In your heart, you know that this isn’t what you want to be doing forever. You feel restricted by the rigid routine of the 9 to 5 (which is never really 9 to 5, of course). You are fed up with mindless meetings and bureaucratic processes. And you feel frustrated with doing work that simply doesn’t have any meaning in the real world.
So you may be clear on the ‘not this’ – but the problem is that ‘this’ is also all you know. Those rigid routines have been part of your life since you graduated or, really, since you started school as early as four years old. Working in this job, for this employer, and in this industry, is familiar and comfortable; it’s safe and secure to have a regular salary and generous benefits; and your position offers a degree of prestige and respect from your peers.
So if not the conventional corporate 9 to 5, what are the alternatives? If “not this”, then what?
What is the ‘corporate 9 to 5’?
Let’s start with defining what that ‘corporate 9 to 5’ involves:
- Working in a private corporation, the primary motivation of which is profit and in which you are a small part of a big machine
- Working in an office-type environment
- Reporting to a more senior manager (your boss)
- Working standard hours of Monday to Friday, traditionally 9 am to 5 pm but now usually involving longer days and, thanks to technology, work from home in the evenings and on the weekends
- Receiving a regular monthly salary and other benefits such as insurance and a pension
So any alternatives to this type of job could include working in a different type of company or organisation with different motivations; working at home or in a different environment; working for yourself or for a number of different clients; working atypical hours; and no longer receiving a regular salary and benefits.
Let’s take a look at a few of the main alternatives…
Moving into a different sector
Perhaps the least dramatic change from a ‘corporate 9 to 5’ would be a ‘non-corporate 9 to 5’… That is, moving into a different sector but keeping the rest of the environment more or less the same. This might mean going from private to public (either working in government or perhaps in an NGO or charity), moving to a more creative industry or maybe agency-side instead of client-side, or joining an existing startup. In this context, you would still maintain the office environment, you’d have a boss, work more-or-less standard hours and at the end of the month, you’d get your paycheck.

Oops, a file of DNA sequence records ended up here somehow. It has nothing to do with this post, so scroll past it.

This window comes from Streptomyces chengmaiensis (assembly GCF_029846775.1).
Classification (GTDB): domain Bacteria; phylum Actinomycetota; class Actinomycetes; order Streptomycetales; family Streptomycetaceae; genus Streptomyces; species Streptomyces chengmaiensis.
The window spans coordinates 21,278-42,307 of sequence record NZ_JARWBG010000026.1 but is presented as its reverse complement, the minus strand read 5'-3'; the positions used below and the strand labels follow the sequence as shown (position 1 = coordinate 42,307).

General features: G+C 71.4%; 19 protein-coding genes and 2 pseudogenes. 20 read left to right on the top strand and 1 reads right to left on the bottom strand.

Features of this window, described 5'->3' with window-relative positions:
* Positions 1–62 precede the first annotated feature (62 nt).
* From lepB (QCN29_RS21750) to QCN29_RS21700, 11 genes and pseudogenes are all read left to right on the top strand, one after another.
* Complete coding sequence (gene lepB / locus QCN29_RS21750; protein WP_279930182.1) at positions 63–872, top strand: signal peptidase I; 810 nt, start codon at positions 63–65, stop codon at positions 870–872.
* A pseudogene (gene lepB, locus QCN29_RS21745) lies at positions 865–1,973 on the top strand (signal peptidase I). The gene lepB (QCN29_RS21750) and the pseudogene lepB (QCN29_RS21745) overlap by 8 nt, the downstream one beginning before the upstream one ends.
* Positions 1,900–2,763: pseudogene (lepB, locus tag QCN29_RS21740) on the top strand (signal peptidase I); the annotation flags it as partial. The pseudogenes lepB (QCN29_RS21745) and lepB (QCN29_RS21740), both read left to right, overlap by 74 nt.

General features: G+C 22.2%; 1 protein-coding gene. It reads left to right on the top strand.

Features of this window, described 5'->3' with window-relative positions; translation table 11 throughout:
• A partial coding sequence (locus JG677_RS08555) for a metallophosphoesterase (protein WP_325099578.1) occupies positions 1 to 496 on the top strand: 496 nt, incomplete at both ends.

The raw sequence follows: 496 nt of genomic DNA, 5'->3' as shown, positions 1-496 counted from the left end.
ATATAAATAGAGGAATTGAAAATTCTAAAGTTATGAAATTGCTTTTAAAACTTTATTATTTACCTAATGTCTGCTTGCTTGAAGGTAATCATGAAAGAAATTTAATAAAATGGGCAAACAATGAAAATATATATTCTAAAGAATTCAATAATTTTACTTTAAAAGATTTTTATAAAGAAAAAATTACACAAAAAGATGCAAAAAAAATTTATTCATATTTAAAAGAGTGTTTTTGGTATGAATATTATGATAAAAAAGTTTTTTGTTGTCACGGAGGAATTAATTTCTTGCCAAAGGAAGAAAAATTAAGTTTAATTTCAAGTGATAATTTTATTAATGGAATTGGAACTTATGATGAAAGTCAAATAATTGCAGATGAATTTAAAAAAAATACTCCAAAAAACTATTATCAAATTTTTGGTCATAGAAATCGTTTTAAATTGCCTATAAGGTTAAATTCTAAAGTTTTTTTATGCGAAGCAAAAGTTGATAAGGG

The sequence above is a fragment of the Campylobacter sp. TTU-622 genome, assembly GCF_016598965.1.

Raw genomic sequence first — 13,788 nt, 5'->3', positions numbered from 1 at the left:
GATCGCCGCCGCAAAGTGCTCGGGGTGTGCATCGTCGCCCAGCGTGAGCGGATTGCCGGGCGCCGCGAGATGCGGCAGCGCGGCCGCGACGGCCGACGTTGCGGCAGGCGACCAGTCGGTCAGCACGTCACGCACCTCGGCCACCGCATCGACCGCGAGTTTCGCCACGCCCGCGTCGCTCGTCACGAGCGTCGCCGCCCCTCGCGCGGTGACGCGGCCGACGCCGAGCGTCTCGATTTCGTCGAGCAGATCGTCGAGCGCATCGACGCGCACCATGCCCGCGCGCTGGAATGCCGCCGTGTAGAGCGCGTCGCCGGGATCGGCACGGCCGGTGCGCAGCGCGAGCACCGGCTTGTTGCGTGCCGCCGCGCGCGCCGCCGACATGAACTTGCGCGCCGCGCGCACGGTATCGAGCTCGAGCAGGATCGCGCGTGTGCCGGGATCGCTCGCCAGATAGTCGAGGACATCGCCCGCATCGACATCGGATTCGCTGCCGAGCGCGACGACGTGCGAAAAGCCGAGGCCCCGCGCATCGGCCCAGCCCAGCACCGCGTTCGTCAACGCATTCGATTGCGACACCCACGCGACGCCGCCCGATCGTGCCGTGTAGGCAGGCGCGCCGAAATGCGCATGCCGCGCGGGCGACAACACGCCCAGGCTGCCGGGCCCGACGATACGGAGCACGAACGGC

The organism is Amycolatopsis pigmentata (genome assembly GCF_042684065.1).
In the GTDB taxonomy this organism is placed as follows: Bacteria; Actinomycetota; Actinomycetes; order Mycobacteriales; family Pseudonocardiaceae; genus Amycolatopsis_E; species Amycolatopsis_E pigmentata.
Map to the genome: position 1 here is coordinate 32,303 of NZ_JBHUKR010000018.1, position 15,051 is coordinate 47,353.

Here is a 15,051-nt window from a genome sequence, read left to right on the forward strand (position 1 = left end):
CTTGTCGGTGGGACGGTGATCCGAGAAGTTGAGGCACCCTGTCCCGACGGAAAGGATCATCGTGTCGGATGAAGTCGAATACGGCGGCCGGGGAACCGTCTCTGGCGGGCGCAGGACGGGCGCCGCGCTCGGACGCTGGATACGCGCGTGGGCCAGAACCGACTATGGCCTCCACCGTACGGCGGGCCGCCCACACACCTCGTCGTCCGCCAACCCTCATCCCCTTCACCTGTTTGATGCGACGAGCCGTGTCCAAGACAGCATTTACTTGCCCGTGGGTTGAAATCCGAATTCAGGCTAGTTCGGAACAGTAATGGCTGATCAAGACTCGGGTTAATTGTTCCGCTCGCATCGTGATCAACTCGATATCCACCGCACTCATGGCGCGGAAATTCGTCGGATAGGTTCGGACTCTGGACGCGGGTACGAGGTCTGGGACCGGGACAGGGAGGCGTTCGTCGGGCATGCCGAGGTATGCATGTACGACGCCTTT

- The change of scenery might be enough to get you motivated again, especially if you’re working on a product or for a cause that you’re really passionate about. You’ll get onto a steeper learning curve and develop skills in a new area.
- You’ll still have the familiarity and comfort of the fundamental way of working being the same as before.
- You’ll continue to have that regular, albeit potentially lower, salary coming into your bank account (except in the case of an early-stage start-up, which might be a riskier proposition).
- The advantages are also the disadvantages! The familiarity and the comfort of keeping a lot of things the same may not solve the underlying problem and remove the frustrations you’ve been feeling.
Freelancing is an attractive alternative that offers you the chance to use your existing skills, knowledge and network but with an increased sense of freedom and flexibility. As a freelancer, you’ll usually be working for several clients on various projects at the same time, and generally producing a concrete deliverable as a result. Freelancers are especially common in the creative and media industry and you’ll see a lot of freelance writers, designers, web developers, photographers…
In the IT industry, it’s also common to have contractors. The subtle distinction here is that a contractor will often be working fulltime for one client for a set period, and this work will often take place in the client’s office. They are mostly self-employed but may also be placed in companies by agencies.
Consulting is another variant. Here you’ll be paid to provide expert advice in a particular field or speciality, and the project scope will probably be more extensive than that of a freelancer.
And, finally, it’s worth noting the digital nomad phenomenon, with ‘location-independent’ workers who can live anywhere they want in the world and work remotely. They may, in fact, be freelancers or contractors (or entrepreneurs).
- You can choose the clients you work with or the projects you take on.
- You can work from home instead of commuting to an office.
- You don’t have a boss as such.
- You can adjust your workload and your hours depending on your preferences e.g. take on more work when you need more money or decline work when you need a break or have other priorities.
- You can decide your own rates.
- It can be hard, especially when first starting out, to set your boundaries and to say no to clients even when you know it’s not the best fit. And most likely you will end up working with similar clients – i.e. private corporations – to the company where you were working before.